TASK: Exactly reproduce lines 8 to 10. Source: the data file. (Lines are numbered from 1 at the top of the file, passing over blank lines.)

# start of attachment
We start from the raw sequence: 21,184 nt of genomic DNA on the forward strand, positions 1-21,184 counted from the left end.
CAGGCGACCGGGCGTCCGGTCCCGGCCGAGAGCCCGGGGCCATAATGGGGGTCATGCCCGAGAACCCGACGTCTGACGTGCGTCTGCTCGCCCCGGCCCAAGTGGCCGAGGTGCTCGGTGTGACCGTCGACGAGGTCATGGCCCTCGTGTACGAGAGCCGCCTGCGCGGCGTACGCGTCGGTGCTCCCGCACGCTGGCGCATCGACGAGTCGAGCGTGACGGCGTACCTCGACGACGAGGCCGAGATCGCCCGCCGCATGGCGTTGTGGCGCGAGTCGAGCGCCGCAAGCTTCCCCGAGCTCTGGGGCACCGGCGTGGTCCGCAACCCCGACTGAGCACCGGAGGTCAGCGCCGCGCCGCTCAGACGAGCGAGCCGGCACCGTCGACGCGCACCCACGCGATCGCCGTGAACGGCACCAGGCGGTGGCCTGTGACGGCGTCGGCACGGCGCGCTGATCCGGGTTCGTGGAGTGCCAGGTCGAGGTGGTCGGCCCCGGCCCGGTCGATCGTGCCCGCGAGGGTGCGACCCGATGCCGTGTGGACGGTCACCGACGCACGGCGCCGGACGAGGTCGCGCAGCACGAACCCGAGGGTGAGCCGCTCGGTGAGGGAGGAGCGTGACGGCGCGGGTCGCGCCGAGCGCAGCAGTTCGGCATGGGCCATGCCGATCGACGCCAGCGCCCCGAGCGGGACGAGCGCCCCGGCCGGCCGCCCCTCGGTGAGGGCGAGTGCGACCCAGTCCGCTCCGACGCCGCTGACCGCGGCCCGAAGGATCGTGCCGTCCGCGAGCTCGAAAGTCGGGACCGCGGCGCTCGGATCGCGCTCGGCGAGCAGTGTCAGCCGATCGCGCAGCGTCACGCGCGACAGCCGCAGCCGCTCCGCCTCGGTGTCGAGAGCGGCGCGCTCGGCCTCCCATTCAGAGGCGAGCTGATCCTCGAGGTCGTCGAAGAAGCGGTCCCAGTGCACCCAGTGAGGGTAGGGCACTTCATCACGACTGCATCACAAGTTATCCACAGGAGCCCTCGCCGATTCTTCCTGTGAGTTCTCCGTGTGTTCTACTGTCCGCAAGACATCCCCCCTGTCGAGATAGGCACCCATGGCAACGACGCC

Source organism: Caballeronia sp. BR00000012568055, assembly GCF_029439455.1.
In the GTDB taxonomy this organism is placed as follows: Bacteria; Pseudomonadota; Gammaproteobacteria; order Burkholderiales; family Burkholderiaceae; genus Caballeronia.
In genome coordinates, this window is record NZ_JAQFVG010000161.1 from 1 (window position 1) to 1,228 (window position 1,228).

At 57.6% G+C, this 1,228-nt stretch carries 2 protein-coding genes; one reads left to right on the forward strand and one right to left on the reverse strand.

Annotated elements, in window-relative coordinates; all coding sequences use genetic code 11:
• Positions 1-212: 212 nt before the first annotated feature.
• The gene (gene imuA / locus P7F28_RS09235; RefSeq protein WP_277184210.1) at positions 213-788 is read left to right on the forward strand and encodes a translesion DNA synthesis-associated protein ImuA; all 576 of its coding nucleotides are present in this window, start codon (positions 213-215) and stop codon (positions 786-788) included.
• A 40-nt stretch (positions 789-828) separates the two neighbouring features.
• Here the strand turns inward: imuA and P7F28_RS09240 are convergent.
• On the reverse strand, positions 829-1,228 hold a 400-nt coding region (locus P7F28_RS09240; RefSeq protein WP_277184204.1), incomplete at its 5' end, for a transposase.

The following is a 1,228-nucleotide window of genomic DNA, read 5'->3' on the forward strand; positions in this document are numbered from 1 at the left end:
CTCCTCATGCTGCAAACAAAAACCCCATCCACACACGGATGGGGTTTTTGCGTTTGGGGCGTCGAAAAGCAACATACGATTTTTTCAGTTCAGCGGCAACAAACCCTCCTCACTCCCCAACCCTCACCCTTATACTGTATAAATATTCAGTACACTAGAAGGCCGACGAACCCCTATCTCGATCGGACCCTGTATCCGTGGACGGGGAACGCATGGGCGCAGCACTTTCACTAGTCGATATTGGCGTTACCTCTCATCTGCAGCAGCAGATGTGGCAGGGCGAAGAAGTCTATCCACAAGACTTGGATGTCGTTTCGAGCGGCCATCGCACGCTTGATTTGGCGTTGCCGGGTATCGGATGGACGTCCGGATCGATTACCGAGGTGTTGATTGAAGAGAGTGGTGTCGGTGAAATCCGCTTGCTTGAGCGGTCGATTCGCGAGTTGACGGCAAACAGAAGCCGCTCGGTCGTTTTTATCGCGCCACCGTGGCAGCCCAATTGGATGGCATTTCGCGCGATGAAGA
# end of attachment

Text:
• Positions 1-212: 212 nt before the first annotated feature.
• The gene (gene imuA / locus P7F28_RS09235; RefSeq protein WP_277184210.1) at positions 213-788 is read left to right on the forward strand and encodes a translesion DNA synthesis-associated protein ImuA; all 576 of its coding nucleotides are present in this window, start codon (positions 213-215) and stop codon (positions 786-788) included.
• A 40-nt stretch (positions 789-828) separates the two neighbouring features.